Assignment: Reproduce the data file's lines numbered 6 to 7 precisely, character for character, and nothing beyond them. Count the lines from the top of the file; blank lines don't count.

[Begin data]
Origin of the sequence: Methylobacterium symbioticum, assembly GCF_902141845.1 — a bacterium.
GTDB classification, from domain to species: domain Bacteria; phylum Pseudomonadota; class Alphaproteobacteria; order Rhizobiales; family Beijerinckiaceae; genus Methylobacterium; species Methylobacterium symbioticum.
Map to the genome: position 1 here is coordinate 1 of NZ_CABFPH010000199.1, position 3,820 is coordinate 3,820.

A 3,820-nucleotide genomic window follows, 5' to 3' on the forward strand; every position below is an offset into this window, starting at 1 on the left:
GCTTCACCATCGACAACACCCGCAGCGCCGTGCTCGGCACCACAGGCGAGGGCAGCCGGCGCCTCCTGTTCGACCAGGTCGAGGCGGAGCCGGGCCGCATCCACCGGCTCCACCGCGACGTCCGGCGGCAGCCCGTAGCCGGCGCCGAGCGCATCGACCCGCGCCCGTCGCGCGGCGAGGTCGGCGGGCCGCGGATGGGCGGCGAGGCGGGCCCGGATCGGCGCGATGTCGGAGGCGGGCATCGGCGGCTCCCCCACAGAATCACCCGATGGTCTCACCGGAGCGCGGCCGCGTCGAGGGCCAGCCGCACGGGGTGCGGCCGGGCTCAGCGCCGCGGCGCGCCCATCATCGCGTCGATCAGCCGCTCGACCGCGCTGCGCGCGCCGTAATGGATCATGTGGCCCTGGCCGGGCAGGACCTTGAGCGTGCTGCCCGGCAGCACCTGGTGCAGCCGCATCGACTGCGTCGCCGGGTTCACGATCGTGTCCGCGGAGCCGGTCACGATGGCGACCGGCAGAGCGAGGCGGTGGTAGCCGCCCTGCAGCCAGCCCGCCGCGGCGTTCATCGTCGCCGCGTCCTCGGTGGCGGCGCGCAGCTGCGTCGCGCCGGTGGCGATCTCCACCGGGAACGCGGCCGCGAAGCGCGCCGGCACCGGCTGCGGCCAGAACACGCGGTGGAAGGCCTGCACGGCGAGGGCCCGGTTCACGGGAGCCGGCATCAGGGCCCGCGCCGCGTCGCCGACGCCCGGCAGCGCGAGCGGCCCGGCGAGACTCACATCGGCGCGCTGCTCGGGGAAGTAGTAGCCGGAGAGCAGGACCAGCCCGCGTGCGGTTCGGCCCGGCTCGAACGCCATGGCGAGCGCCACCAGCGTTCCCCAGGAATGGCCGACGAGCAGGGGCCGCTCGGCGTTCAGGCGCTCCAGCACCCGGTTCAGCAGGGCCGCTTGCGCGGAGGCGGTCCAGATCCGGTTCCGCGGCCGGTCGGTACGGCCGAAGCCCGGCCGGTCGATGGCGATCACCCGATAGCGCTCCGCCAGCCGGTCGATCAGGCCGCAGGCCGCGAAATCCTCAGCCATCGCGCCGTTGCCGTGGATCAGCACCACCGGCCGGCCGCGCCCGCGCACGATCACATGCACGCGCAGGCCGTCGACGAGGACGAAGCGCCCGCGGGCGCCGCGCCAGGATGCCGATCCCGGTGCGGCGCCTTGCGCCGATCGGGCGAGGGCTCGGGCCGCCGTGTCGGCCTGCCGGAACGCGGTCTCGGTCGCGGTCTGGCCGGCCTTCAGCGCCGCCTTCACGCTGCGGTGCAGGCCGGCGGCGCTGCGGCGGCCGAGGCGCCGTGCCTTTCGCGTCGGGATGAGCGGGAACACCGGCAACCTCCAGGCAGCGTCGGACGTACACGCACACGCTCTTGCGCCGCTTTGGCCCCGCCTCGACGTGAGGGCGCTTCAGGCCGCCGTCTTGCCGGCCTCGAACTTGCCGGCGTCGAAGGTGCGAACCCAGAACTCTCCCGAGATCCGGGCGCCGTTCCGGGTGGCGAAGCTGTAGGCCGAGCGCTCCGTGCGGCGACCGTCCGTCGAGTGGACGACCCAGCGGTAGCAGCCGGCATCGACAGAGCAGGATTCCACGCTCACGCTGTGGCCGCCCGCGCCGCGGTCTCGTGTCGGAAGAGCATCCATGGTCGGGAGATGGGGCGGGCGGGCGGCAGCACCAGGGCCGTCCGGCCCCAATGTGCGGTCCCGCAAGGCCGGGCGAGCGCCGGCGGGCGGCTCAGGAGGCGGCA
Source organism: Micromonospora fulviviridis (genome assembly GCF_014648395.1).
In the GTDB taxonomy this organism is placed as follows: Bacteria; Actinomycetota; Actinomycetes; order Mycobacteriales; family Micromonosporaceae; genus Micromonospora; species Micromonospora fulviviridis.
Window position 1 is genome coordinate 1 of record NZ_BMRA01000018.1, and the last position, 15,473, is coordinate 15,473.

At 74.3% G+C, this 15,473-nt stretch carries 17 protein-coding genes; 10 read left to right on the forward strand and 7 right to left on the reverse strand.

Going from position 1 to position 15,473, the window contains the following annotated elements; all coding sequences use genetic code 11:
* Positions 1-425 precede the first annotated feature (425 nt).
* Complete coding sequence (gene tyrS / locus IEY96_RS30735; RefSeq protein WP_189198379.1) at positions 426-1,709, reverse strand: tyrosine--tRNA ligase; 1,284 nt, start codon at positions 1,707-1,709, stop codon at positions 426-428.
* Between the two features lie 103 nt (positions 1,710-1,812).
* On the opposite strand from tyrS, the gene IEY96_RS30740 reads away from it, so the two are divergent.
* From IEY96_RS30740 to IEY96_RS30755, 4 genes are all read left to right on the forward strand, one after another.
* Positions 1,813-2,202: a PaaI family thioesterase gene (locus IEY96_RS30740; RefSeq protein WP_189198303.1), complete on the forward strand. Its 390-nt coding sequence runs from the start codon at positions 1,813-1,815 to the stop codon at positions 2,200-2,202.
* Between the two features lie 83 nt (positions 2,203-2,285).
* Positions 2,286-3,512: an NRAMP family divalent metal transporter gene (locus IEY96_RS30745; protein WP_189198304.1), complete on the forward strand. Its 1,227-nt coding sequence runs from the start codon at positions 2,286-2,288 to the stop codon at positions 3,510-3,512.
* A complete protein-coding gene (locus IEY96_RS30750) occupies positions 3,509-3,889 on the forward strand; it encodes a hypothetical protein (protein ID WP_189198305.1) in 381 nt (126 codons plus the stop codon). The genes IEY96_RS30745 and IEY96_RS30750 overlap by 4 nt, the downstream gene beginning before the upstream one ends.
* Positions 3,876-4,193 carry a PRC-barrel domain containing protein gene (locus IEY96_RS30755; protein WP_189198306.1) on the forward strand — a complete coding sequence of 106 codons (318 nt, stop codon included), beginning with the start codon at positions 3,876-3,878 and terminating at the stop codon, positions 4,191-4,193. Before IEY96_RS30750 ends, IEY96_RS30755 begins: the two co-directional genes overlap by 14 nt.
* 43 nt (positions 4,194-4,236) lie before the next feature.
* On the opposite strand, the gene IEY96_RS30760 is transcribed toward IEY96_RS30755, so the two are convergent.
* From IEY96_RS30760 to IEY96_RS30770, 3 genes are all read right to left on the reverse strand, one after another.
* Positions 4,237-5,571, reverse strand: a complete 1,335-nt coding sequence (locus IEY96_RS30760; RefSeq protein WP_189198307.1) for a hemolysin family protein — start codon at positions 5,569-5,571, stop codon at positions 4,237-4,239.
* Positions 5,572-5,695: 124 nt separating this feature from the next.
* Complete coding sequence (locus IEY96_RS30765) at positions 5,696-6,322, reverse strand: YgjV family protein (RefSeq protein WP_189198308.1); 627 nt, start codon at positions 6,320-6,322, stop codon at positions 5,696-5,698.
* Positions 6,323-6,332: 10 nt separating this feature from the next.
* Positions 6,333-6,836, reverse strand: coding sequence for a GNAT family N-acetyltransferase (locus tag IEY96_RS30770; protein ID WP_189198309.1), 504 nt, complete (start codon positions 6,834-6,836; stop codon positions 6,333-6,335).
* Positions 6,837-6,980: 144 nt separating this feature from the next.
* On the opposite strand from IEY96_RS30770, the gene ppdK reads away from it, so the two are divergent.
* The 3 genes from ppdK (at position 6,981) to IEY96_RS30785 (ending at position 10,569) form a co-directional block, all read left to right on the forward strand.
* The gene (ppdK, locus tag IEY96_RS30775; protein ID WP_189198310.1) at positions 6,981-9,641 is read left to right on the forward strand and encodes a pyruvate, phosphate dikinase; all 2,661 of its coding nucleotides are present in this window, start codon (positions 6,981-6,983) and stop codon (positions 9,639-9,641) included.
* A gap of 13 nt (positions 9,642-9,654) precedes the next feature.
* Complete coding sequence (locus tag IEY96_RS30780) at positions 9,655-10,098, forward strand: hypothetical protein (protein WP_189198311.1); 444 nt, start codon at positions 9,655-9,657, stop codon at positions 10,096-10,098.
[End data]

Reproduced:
Source organism: Micromonospora fulviviridis (genome assembly GCF_014648395.1).
In the GTDB taxonomy this organism is placed as follows: Bacteria; Actinomycetota; Actinomycetes; order Mycobacteriales; family Micromonosporaceae; genus Micromonospora; species Micromonospora fulviviridis.